Roland have moved into the active monitor market with a product which offers digital inputs and a 'Speaker Modelling Function' courtesy of their V‑series recorders and mixers. Technology overkill or a studio necessity? Hugh Robjohns finds out...
Although not particularly well known for high‑quality studio monitoring systems in the UK, Roland have extensive experience in all of the various aspects of the component technologies, so their brand‑new DS90 'reference monitor loudspeaker' is an interesting development. While they're perfectly usable on their own merit as a conventional loudspeaker complete with the added bonus of an S/PDIF digital input, the DS90s are also the intended recipient of the 'Speaker Modelling' functions available in the latest V‑Expanded versions of Roland's V‑series digital workstations and mixers. Consequently, this review is really in two parts, firstly considering the speaker in its own right, and secondly taking account of the speaker modelling technology.
The DS90 is a fairly conventional bass‑reflex cabinet design measuring 372 x 229 x 330mm (hwd). The two speakers are identical, rather than left and right‑handed, and weigh 13.5kg. Two ports vent to the front of the cabinet at the bottom of the front panel, which is constructed from one‑inch‑thick MDF. Both loudspeaker drivers are magnetically shielded; the bass‑mid unit features a 160mm polypropylene cone which crosses over to a 25mm soft‑dome tweeter at 2.6kHz. The frequency response of the complete system is given as spanning 48Hz to 20kHz (at the ‑3dB points), a good result for a relatively compact box, although the bass end drops away rapidly below the corner frequency at around 24dB/octave — an inherent consequence of the bass‑reflex design.
The low‑level active crossover is a fourth‑order (24dB/octave) design which should allow very smooth integration of the two drive units, although the frequency‑response curves published in the manual suggest a few 'woodles' in the crossover region. In fact, the response shows a mild suck‑out in the 400Hz area, with a pronounced peak at 800Hz (perhaps amounting to 6dB between the two amplitude extremes). There is another suck‑out at 2kHz, running into a slightly turbulent area before a gentle lift above 10kHz. All of these variations fall within the +/‑3dB specification limits, but the relative amplitude changes in adjacent bands can prove audible and contribute to the 'sonic character' of the speaker.
The DS90 is easy to interface with a wide variety of equipment and is quite capable of delivering loud and punchy music. Unfortunately, though, I have to say that it does not really excel as a reference monitor — at least not in the sense I was anticipating when I started this review! The problem is that the DS90 simply does not seem able to present the necessary level of information from a complex audio track to really warrant being called a reference monitor in the accepted sense of the term. However, as a general‑purpose music recording loudspeaker the DS90 performs quite adequately.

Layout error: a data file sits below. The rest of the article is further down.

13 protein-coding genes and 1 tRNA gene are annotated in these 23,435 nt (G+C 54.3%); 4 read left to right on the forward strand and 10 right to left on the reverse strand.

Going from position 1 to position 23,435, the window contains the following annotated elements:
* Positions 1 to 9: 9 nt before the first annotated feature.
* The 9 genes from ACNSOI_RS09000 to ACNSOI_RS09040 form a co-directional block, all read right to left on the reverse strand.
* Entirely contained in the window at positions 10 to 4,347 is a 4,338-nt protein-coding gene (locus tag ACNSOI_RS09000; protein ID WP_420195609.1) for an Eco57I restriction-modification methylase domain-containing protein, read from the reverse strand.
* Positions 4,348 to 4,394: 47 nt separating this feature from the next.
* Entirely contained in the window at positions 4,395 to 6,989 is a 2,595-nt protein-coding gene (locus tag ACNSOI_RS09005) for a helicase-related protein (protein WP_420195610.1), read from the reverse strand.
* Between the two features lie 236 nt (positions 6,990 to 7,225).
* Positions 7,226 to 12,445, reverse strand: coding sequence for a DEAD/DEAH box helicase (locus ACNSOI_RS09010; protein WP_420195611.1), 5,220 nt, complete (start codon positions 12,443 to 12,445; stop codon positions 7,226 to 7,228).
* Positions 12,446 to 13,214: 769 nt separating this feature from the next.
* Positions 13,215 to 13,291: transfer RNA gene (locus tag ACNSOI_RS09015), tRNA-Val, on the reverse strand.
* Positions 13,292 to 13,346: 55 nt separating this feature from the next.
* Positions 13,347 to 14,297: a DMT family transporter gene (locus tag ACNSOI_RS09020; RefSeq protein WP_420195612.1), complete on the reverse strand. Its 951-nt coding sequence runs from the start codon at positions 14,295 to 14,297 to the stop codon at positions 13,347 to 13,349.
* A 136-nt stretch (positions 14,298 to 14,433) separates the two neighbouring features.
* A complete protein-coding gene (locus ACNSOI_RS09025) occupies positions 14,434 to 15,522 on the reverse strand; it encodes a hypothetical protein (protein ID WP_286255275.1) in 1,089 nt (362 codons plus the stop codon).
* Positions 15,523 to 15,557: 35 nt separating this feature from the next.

As active loudspeakers go, and especially given its digital input facility, the DS90 is priced very attractively. However, with monitoring speakers you do tend to get what you pay for, and a few hundred pounds more will buy you a far greater degree of resolution and fidelity from numerous other well known and respected speaker manufacturers. The DS90 does have its good points, though — it integrates very well with the VS and VM series of workstations and digital mixers, and the inclusion of both analogue and digital inputs makes this a very versatile and flexible product.
One of the key selling points of the DS90 is that the 'Speaker Modelling' facilities now available in Roland's VS‑ and VM‑series digital products (with the V‑Expanded option) have been optimised for this specific speaker system. For anyone not familiar with the technology, Roland have provided the option to use some of the workstation or mixer's DSP resources (utilising the VS8F2 Effects DSP card) to modify an audio signal in such a way as to 'model' various kinds of common 'reference' loudspeakers. The idea is to allow the user to audition a mix on a variety of common loudspeaker types, thereby optimising the mix for the best uniformity, without actually having to switch between numerous real, physical speakers in the control room
As a concept this is quite neat — especially if it could be extended to simulate the quality of a £25,000 professional monitoring system from a £900 powered mini‑monitor! Needless to say, the reality is not quite that wonderful...